Greens claim rural 'success'

Greens claim rural 'success'

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NSW Greens MLC Jeremy Buckingham.

NSW Greens MLC Jeremy Buckingham.

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THE Greens says the party’s results in rural seats will encourage its push into rural electorates, despite being unable to fully capitalise on a dissatisfaction with the major parties.

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THE Greens says the party’s results in rural seats will encourage its push into rural electorates, despite being unable to fully capitalise on a dissatisfaction with the major parties.

The swing against the Greens in NSW was 2.56 per cent, but the average swing against Greens in 14 country seats was almost 2pc less, at -0.64pc.

In NSW, the Greens achieved positive swings in five rural and regional seats: New England 0.72pc, Cowper 2.93pc, Lyne 1.55pc, Paterson 0.52pc, and Richmond 1.04pc.

Nine seats swung against the Greens but only the seat of Hunter, a stronghold for the minerals industry, exceeded the average swing with a shift away of 3.27pc.

In some electorates where coal seam gas (CSG) or mining was a prominent issue, such as Richmond, Cowper, Lyne and New England, the Greens received a mild swing.

NSW Greens MLC Jeremy Buckingham said the House of Representatives results in regional areas were encouraging, in what was “a tough election for the Greens”.

“The Country Greens will continue to grow our presence, promote our policies and provide an alternative to the National party,” he said.

“(We) are in this for the long haul and will continue to challenge a National party that has grown lazy and too close to the Liberals and the big mining companies.”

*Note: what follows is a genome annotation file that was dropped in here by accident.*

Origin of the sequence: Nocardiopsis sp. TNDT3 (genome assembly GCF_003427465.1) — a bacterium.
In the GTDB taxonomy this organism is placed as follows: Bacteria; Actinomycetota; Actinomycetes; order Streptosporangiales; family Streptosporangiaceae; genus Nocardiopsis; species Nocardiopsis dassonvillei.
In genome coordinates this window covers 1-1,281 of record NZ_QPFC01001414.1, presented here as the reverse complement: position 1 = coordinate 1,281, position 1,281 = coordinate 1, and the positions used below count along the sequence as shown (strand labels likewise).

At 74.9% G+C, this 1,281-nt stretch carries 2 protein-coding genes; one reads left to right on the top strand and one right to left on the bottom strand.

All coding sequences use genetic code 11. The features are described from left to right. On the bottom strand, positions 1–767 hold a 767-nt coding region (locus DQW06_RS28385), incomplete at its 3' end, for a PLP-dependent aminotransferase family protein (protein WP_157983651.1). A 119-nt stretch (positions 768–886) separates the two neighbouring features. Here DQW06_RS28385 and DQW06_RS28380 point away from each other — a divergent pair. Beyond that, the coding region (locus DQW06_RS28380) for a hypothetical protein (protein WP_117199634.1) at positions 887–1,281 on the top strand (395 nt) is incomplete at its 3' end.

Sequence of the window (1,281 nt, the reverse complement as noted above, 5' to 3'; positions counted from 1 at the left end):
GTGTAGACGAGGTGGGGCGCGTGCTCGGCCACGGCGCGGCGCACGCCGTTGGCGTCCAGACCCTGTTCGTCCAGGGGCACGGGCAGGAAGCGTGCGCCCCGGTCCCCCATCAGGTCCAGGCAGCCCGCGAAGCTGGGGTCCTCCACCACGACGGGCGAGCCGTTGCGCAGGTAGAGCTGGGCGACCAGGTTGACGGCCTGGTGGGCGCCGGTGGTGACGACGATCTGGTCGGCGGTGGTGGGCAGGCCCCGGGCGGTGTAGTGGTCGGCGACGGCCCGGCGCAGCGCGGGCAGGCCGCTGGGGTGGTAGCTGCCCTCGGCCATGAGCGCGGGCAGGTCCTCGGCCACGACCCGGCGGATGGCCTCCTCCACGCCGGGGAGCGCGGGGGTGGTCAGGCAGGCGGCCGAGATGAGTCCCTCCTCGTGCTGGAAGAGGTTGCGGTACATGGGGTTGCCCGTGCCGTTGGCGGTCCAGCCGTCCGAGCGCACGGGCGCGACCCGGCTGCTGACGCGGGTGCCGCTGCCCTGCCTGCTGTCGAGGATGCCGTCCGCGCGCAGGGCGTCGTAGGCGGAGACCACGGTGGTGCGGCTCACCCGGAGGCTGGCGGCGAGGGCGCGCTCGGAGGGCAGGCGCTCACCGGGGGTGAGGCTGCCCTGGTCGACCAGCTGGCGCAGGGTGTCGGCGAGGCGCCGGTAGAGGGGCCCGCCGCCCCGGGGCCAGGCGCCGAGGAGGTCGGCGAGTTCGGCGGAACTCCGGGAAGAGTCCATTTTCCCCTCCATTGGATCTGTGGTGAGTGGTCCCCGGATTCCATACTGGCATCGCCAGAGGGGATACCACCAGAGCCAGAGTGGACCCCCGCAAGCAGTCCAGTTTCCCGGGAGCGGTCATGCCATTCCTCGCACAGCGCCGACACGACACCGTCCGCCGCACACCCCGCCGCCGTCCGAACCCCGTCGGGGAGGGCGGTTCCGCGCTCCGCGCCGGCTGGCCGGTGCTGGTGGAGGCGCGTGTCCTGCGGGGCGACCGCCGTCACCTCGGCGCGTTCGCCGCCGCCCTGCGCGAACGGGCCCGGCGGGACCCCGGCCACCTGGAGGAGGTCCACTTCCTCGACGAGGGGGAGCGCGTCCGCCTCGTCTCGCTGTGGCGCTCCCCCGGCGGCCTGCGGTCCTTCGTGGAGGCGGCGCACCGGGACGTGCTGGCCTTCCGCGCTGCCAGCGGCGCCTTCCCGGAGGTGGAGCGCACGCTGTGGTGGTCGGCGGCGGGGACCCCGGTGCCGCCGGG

Greens Senate candidate and Gurley farmer Penny Blatchford said 50 people manned polling booths for her campaign for the first time.

“That signals a big change and we can definitely build on that. There is growing acceptance in the bush that there is room for other parties,” Ms Blatchford said.

“I know on the booths where people represented me, and handed out my flyers, Green votes did make a difference. We can build on that experience.”

Ms Blatchford said one of her aims in standing for the Senate was to help foster dialogue between the city and the bush and to influence agricultural policy.

“There is some whingeing about city people not ‘getting’ country people.

“Because of this whole process any person that I have come across in the Greens party is very excited to meet a farmer.

“When I invite them to my property they always come. Me getting involved, just one person, is creating conversation and it is helping to reconnect city and country.

“If the Greens get to know farmers and what we do that will flow through to their agricultural policy.”

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